film reporter

Fletcher proof that dancers know more than one step

Fox's "27 Dresses," which grossed a healthy $27.4 million during the course of the Martin Luther King Jr. holiday weekend, shows that choreographers-turned-directors can do more than direct dance movies.

The romantic comedy is directed by Anne Fletcher, the latest footworker who has crossed the floor, joining the likes of Adam Shankman, Julie Taymor and Rob Marshall.

Hollywood has a long of tradition of choreographers stepping behind the camera, including Herbert Ross and Bob Fosse, but until the comeback of the musical this decade, it was a tradition that was on its way out.

Shankman, who worked on such movies as "The Flintstones" and "Casper" before making his feature debut with 2001's "The Wedding Planner," can list many attributes a choreographer brings to the table. But he says it all comes down to a different way of thinking.

"By the nature of what our job is, we create organization out of chaos," he says. "It's like how stunt coordinators become second unit directors: We have a natural feeling for how to visualize sequences. We do what directors don't know how to do, otherwise they would do it."

For Fletcher, it's about staging.

"It's all about where people should be and wanting to get inside the movie," she says. "I love getting the camera involved with the actors and having lots of movement. Sometimes you get trapped with the normal shooting."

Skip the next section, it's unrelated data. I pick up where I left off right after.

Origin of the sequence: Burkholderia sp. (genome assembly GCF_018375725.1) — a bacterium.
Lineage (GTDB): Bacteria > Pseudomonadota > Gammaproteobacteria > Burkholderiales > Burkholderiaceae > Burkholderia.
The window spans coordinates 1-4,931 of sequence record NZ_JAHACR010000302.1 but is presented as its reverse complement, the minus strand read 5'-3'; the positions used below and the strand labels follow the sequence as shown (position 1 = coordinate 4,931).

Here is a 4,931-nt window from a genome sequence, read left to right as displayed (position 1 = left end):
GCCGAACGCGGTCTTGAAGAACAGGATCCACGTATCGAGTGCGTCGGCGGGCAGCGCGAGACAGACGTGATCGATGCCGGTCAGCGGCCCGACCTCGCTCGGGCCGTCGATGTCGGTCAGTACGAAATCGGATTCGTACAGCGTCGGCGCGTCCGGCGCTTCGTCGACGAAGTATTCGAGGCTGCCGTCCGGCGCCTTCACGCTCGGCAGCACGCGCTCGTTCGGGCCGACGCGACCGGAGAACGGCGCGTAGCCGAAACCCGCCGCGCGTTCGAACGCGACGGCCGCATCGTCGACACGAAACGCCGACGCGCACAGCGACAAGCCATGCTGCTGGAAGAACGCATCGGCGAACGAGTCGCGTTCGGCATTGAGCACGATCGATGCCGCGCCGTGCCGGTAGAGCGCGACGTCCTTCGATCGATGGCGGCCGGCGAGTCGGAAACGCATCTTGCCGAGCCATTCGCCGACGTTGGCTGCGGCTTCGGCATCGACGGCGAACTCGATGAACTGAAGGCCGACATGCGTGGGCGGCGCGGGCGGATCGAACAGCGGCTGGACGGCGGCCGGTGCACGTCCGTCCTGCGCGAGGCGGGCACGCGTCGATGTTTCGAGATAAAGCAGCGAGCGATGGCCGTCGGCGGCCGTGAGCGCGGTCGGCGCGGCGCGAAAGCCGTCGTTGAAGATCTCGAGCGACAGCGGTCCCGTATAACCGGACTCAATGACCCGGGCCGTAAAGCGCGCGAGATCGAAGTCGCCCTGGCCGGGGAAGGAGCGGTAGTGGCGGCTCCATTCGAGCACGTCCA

Fletcher was a dancer on "Flintstones" and "Casper" and assisted Shankman on choreography in films like "Boogie Nights." She made a name for herself by coming up with the cheerleading moves in "Bring It On" and the Age of Aquarius musical number in "The 40-Year-Old Virgin."

It was Shankman who gave Fletcher her first shot at directing, with 2006's "Step Up," the surprise Disney hit that he produced.

Shankman and Fletcher are trying to pass the baton by hiring plenty of other choreographers and keeping them on set as much as possible so the footworkers learn everything about a production, all in an effort to groom them for a life beyond that career rung.

"It's about making choreographers, who've been beaten down for so many years, see their careers as not ending with choreography," Shankman says. "It's about seeing a bigger picture for yourself and how to get in the door."

With the newfound success of helmers like Fletcher, who already has booked her next gig with the Sandra Bullock romantic comedy "The Proposal," these up-and-comers will "have the chance to be next in line. If they want it," Shankman added.
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